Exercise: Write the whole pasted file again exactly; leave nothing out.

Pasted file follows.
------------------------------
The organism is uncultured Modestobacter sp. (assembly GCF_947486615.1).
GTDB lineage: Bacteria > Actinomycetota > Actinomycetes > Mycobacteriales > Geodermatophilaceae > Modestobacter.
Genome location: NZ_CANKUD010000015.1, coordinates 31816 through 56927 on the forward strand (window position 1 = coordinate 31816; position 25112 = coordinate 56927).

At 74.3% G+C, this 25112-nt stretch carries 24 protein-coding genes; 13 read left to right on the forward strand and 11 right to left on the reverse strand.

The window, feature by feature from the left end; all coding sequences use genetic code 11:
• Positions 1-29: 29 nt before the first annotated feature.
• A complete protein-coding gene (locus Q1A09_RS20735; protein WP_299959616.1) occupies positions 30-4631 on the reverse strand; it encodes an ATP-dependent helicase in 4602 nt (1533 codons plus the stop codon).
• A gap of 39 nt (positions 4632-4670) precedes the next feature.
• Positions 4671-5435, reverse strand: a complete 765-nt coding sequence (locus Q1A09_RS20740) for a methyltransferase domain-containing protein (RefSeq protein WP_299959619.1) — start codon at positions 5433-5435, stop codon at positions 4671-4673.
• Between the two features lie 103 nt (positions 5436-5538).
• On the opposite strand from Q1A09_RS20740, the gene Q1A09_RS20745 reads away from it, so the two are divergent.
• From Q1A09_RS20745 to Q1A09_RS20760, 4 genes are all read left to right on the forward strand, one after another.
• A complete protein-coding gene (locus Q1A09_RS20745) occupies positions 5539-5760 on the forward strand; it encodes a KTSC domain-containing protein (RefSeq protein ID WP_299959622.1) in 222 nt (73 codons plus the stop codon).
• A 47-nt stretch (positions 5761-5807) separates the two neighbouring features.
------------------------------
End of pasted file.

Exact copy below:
The organism is uncultured Modestobacter sp. (assembly GCF_947486615.1).
GTDB lineage: Bacteria > Actinomycetota > Actinomycetes > Mycobacteriales > Geodermatophilaceae > Modestobacter.
Genome location: NZ_CANKUD010000015.1, coordinates 31816 through 56927 on the forward strand (window position 1 = coordinate 31816; position 25112 = coordinate 56927).

At 74.3% G+C, this 25112-nt stretch carries 24 protein-coding genes; 13 read left to right on the forward strand and 11 right to left on the reverse strand.

The window, feature by feature from the left end; all coding sequences use genetic code 11:
• Positions 1-29: 29 nt before the first annotated feature.
• A complete protein-coding gene (locus Q1A09_RS20735; protein WP_299959616.1) occupies positions 30-4631 on the reverse strand; it encodes an ATP-dependent helicase in 4602 nt (1533 codons plus the stop codon).
• A gap of 39 nt (positions 4632-4670) precedes the next feature.
• Positions 4671-5435, reverse strand: a complete 765-nt coding sequence (locus Q1A09_RS20740) for a methyltransferase domain-containing protein (RefSeq protein WP_299959619.1) — start codon at positions 5433-5435, stop codon at positions 4671-4673.
• Between the two features lie 103 nt (positions 5436-5538).
• On the opposite strand from Q1A09_RS20740, the gene Q1A09_RS20745 reads away from it, so the two are divergent.
• From Q1A09_RS20745 to Q1A09_RS20760, 4 genes are all read left to right on the forward strand, one after another.
• A complete protein-coding gene (locus Q1A09_RS20745) occupies positions 5539-5760 on the forward strand; it encodes a KTSC domain-containing protein (RefSeq protein ID WP_299959622.1) in 222 nt (73 codons plus the stop codon).
• A 47-nt stretch (positions 5761-5807) separates the two neighbouring features.